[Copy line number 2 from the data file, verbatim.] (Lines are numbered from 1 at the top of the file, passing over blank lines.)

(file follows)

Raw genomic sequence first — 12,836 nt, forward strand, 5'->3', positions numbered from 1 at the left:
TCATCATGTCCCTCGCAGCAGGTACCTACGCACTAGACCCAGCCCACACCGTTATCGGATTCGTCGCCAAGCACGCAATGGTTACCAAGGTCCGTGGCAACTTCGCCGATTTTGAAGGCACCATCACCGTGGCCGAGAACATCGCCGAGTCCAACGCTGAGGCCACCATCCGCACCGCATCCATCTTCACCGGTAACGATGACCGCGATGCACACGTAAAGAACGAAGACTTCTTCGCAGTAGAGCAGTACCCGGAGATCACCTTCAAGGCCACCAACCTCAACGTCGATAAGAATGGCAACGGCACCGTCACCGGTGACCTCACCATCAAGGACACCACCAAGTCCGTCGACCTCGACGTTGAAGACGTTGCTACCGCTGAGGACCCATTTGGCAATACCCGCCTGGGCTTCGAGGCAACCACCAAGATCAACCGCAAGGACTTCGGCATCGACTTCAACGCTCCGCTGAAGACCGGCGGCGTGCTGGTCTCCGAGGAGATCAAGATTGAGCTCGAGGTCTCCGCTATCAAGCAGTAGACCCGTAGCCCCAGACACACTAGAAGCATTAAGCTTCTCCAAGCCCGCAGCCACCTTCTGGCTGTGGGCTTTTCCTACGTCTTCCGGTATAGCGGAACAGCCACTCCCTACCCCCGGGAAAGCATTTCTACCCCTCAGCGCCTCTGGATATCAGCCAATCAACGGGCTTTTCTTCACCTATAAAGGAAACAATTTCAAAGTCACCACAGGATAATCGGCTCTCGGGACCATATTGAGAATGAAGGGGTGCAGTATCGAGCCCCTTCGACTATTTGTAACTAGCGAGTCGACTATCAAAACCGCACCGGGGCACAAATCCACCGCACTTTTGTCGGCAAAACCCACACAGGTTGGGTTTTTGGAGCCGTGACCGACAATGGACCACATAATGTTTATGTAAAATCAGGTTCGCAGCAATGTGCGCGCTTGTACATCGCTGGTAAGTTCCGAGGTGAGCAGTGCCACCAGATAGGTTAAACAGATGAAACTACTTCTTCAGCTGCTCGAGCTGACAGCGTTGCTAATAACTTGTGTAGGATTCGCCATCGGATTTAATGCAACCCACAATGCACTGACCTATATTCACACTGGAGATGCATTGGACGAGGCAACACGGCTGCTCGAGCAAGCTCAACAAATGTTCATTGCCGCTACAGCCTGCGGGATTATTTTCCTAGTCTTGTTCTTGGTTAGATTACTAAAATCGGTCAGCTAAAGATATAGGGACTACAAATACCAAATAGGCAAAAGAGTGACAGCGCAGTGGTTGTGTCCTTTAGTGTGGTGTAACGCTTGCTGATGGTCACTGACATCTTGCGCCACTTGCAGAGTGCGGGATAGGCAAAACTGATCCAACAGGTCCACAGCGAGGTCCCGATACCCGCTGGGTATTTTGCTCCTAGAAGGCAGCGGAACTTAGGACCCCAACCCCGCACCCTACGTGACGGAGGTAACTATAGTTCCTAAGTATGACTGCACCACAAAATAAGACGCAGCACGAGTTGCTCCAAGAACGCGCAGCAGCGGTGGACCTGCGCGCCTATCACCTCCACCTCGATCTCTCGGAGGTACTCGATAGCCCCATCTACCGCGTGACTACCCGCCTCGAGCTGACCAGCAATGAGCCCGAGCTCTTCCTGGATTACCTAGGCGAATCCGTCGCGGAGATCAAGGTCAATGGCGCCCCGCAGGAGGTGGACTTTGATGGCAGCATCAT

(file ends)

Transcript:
TCATCATGTCCCTCGCAGCAGGTACCTACGCACTAGACCCAGCCCACACCGTTATCGGATTCGTCGCCAAGCACGCAATGGTTACCAAGGTCCGTGGCAACTTCGCCGATTTTGAAGGCACCATCACCGTGGCCGAGAACATCGCCGAGTCCAACGCTGAGGCCACCATCCGCACCGCATCCATCTTCACCGGTAACGATGACCGCGATGCACACGTAAAGAACGAAGACTTCTTCGCAGTAGAGCAGTACCCGGAGATCACCTTCAAGGCCACCAACCTCAACGTCGATAAGAATGGCAACGGCACCGTCACCGGTGACCTCACCATCAAGGACACCACCAAGTCCGTCGACCTCGACGTTGAAGACGTTGCTACCGCTGAGGACCCATTTGGCAATACCCGCCTGGGCTTCGAGGCAACCACCAAGATCAACCGCAAGGACTTCGGCATCGACTTCAACGCTCCGCTGAAGACCGGCGGCGTGCTGGTCTCCGAGGAGATCAAGATTGAGCTCGAGGTCTCCGCTATCAAGCAGTAGACCCGTAGCCCCAGACACACTAGAAGCATTAAGCTTCTCCAAGCCCGCAGCCACCTTCTGGCTGTGGGCTTTTCCTACGTCTTCCGGTATAGCGGAACAGCCACTCCCTACCCCCGGGAAAGCATTTCTACCCCTCAGCGCCTCTGGATATCAGCCAATCAACGGGCTTTTCTTCACCTATAAAGGAAACAATTTCAAAGTCACCACAGGATAATCGGCTCTCGGGACCATATTGAGAATGAAGGGGTGCAGTATCGAGCCCCTTCGACTATTTGTAACTAGCGAGTCGACTATCAAAACCGCACCGGGGCACAAATCCACCGCACTTTTGTCGGCAAAACCCACACAGGTTGGGTTTTTGGAGCCGTGACCGACAATGGACCACATAATGTTTATGTAAAATCAGGTTCGCAGCAATGTGCGCGCTTGTACATCGCTGGTAAGTTCCGAGGTGAGCAGTGCCACCAGATAGGTTAAACAGATGAAACTACTTCTTCAGCTGCTCGAGCTGACAGCGTTGCTAATAACTTGTGTAGGATTCGCCATCGGATTTAATGCAACCCACAATGCACTGACCTATATTCACACTGGAGATGCATTGGACGAGGCAACACGGCTGCTCGAGCAAGCTCAACAAATGTTCATTGCCGCTACAGCCTGCGGGATTATTTTCCTAGTCTTGTTCTTGGTTAGATTACTAAAATCGGTCAGCTAAAGATATAGGGACTACAAATACCAAATAGGCAAAAGAGTGACAGCGCAGTGGTTGTGTCCTTTAGTGTGGTGTAACGCTTGCTGATGGTCACTGACATCTTGCGCCACTTGCAGAGTGCGGGATAGGCAAAACTGATCCAACAGGTCCACAGCGAGGTCCCGATACCCGCTGGGTATTTTGCTCCTAGAAGGCAGCGGAACTTAGGACCCCAACCCCGCACCCTACGTGACGGAGGTAACTATAGTTCCTAAGTATGACTGCACCACAAAATAAGACGCAGCACGAGTTGCTCCAAGAACGCGCAGCAGCGGTGGACCTGCGCGCCTATCACCTCCACCTCGATCTCTCGGAGGTACTCGATAGCCCCATCTACCGCGTGACTACCCGCCTCGAGCTGACCAGCAATGAGCCCGAGCTCTTCCTGGATTACCTAGGCGAATCCGTCGCGGAGATCAAGGTCAATGGCGCCCCGCAGGAGGTGGACTTTGATGGCAGCATCAT